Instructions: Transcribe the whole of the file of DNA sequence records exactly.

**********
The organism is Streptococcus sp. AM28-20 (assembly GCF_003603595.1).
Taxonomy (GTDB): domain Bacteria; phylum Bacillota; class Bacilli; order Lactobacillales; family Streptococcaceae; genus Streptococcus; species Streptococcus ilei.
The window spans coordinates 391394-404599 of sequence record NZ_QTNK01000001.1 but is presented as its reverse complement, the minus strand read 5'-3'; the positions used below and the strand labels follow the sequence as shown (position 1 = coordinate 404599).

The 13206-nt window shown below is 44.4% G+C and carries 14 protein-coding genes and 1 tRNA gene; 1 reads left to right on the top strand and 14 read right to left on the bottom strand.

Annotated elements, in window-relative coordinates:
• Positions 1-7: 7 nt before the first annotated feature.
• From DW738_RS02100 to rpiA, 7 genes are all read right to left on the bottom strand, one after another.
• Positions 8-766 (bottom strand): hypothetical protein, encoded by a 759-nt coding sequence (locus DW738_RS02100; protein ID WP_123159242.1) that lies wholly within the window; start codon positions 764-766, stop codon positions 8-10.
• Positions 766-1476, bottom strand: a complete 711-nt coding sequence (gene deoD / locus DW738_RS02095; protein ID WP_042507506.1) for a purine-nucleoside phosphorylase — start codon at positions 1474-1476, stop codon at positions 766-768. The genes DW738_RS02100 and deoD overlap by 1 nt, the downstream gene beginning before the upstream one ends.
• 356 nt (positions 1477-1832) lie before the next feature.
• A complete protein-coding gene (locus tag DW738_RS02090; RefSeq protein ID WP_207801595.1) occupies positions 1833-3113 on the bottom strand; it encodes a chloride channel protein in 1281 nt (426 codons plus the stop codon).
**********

The organism is Streptococcus sp. AM28-20 (assembly GCF_003603595.1).
Taxonomy (GTDB): domain Bacteria; phylum Bacillota; class Bacilli; order Lactobacillales; family Streptococcaceae; genus Streptococcus; species Streptococcus ilei.
The window spans coordinates 391394-404599 of sequence record NZ_QTNK01000001.1 but is presented as its reverse complement, the minus strand read 5'-3'; the positions used below and the strand labels follow the sequence as shown (position 1 = coordinate 404599).

The 13206-nt window shown below is 44.4% G+C and carries 14 protein-coding genes and 1 tRNA gene; 1 reads left to right on the top strand and 14 read right to left on the bottom strand.

Annotated elements, in window-relative coordinates:
• Positions 1-7: 7 nt before the first annotated feature.
• From DW738_RS02100 to rpiA, 7 genes are all read right to left on the bottom strand, one after another.
• Positions 8-766 (bottom strand): hypothetical protein, encoded by a 759-nt coding sequence (locus DW738_RS02100; protein ID WP_123159242.1) that lies wholly within the window; start codon positions 764-766, stop codon positions 8-10.
• Positions 766-1476, bottom strand: a complete 711-nt coding sequence (gene deoD / locus DW738_RS02095; protein ID WP_042507506.1) for a purine-nucleoside phosphorylase — start codon at positions 1474-1476, stop codon at positions 766-768. The genes DW738_RS02100 and deoD overlap by 1 nt, the downstream gene beginning before the upstream one ends.
• 356 nt (positions 1477-1832) lie before the next feature.
• A complete protein-coding gene (locus tag DW738_RS02090; RefSeq protein ID WP_207801595.1) occupies positions 1833-3113 on the bottom strand; it encodes a chloride channel protein in 1281 nt (426 codons plus the stop codon).